SCORE offers free, confidential, small business mentoring and training. Go here for the SCORE website.

The federal Small Business Administration is another helpful resource. Go here for the SBA website.

Boston University offers a four-course online certificate program in entrepreneurship. Go here for the program description.

The NOLO Press offers some excellent guides on navigating the legal end of creating businesses and non-profits. Go here for their small business page and here for their non-profits page.

The Free Management Library has a helpful page on starting a non-profit, here.

Lifelong learning

Especially if you’re considering a career switch, obtaining additional education and training may be advantageous. My advice is to consider all the options, taking the one that gets you there effectively, in the least time, and spending the least amount of money.

In elevated order of time and expense:

Independent learning

Learning what you need on your own is the most cost-effective approach. Three books — Ronald Gross, Peak Learning (1999) and James Marcus Bach, Secrets of a Buccaneer-Scholar (2009), and Anya Kamenetz, DIY U (2010) — are helpful resources.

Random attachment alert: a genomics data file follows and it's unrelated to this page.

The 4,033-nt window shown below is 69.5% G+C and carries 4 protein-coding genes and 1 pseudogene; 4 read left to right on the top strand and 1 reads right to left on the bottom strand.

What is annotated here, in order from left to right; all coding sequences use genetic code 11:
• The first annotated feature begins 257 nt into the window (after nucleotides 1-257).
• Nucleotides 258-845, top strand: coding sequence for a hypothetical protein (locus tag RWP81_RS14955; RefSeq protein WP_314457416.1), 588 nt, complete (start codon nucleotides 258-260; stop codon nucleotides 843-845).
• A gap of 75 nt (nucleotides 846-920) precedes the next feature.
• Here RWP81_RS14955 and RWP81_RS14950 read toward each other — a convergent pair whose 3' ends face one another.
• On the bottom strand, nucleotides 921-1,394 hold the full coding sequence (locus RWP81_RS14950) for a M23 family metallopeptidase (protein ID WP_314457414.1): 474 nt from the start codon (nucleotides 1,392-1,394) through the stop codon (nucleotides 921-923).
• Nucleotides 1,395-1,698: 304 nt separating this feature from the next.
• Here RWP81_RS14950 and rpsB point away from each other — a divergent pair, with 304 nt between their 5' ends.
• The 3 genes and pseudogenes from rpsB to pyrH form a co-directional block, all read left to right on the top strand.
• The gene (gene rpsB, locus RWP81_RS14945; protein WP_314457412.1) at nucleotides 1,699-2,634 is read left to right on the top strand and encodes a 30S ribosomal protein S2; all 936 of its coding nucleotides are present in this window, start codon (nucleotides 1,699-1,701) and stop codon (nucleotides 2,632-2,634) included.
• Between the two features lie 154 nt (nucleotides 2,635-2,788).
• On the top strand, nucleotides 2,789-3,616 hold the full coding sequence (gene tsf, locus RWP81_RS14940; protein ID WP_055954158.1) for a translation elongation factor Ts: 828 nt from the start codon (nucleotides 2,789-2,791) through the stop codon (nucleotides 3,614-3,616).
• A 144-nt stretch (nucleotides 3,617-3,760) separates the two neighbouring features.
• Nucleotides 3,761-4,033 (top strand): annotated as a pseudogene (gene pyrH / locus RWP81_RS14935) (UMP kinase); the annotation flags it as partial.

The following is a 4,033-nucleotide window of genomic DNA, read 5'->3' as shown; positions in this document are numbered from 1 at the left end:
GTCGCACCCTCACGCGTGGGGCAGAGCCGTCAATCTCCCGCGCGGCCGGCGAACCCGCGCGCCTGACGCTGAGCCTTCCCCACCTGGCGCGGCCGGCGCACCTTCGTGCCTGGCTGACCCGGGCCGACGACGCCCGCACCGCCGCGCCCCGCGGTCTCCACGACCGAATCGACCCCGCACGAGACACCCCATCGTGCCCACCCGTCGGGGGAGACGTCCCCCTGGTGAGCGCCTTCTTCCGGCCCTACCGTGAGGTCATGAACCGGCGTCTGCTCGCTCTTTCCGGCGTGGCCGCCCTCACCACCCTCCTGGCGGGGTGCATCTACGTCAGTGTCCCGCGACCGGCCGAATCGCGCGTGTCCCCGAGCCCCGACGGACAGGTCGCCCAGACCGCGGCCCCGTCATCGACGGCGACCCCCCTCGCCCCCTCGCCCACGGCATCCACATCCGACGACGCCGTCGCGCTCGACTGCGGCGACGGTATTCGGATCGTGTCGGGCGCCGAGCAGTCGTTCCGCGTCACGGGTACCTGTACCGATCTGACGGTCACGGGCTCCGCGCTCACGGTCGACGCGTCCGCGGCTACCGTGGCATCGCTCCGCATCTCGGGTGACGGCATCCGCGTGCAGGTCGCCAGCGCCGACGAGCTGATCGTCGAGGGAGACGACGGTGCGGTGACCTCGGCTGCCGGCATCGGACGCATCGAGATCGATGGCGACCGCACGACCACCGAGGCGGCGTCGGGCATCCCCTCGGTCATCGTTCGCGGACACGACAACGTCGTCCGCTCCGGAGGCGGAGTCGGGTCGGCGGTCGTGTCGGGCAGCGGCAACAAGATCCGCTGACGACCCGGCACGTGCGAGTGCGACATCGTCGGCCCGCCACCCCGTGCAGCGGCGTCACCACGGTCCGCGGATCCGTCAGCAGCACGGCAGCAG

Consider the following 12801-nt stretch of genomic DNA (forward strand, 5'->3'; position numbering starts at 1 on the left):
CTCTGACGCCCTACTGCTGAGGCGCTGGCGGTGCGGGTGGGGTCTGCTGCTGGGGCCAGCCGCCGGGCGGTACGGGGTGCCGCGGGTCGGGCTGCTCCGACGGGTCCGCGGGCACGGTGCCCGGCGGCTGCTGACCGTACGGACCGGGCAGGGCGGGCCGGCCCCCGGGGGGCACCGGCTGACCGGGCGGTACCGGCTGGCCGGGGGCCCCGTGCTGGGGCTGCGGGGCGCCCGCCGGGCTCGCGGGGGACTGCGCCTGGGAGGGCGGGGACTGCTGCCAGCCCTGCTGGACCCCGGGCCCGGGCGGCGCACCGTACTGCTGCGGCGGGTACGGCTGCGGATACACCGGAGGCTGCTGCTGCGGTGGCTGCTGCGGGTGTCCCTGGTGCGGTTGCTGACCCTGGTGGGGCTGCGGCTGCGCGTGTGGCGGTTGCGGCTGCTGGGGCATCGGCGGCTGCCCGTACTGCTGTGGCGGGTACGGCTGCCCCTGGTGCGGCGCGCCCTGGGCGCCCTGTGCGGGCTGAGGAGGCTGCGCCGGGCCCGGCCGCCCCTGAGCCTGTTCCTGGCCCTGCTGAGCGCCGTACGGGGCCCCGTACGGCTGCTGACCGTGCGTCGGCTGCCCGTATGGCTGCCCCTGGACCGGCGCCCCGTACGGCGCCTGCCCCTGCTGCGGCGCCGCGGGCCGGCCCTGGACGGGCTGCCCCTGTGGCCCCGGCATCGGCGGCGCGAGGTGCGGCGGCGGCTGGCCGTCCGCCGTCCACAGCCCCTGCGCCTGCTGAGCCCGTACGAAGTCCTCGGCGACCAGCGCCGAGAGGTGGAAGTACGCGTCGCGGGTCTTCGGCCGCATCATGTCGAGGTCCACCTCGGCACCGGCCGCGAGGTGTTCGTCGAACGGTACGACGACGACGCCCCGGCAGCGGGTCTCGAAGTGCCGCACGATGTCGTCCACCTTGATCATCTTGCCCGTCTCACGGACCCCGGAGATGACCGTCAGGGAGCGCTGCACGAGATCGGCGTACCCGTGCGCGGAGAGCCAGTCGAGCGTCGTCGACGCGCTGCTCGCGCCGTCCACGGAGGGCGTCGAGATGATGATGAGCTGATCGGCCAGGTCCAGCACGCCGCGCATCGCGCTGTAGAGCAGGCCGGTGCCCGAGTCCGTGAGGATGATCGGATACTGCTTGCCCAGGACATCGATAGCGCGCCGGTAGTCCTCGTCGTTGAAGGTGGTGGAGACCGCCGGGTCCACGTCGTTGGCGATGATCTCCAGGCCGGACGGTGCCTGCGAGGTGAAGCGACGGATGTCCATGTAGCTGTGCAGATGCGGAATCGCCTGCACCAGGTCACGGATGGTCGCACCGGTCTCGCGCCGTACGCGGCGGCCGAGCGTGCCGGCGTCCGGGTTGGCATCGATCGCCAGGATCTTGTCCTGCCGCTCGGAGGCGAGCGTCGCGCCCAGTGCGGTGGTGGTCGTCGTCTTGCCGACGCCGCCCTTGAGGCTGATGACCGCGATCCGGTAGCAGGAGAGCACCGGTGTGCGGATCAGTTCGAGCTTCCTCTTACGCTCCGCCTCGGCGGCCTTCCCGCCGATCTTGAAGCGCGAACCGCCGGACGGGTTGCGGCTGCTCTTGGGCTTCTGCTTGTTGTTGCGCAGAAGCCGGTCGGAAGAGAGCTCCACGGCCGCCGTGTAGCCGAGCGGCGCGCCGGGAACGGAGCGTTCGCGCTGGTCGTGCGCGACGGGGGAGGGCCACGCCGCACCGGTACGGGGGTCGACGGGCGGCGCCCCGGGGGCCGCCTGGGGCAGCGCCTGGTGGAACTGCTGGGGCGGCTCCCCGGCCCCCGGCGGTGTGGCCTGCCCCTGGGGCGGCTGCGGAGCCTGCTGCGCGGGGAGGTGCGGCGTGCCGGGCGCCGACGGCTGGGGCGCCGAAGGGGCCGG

It’s possible to learn a lot on your own. For example, I recently blogged about Josh Kaufman’s Personal MBA: Master the Art of Business (2010) and his accompanying website.

Continuing education

Non-credit courses, taken at a local college, adult education center, or online, can give you introductions to new vocations and professions and teach you needed skills.

Certificate programs

A certificate program can be useful in terms of both education and credential value, while requiring less time and expense than a full-blown degree. Colleges and universities (in person and online) offer certificate programs, as well as some adult learning centers.

Degree programs

A degree program can provide immersive study and a valuable credential, but it also can be expensive and time-consuming. Investigate this possibility thoroughly. Many people can get where they want to go without obtaining a new degree. But if you want to enter certain professions, such as teaching, nursing, law, and others, a degree program is the standard door opener.

Non-traditional options

Temping as a bridge strategy

Too many companies treat temporary workers shabbily. However, temp work can be regarded as a bridge to something better. You’ll find helpful information about the overall temp job market (here), pros and cons of temping (here and here), and temping strategies (here).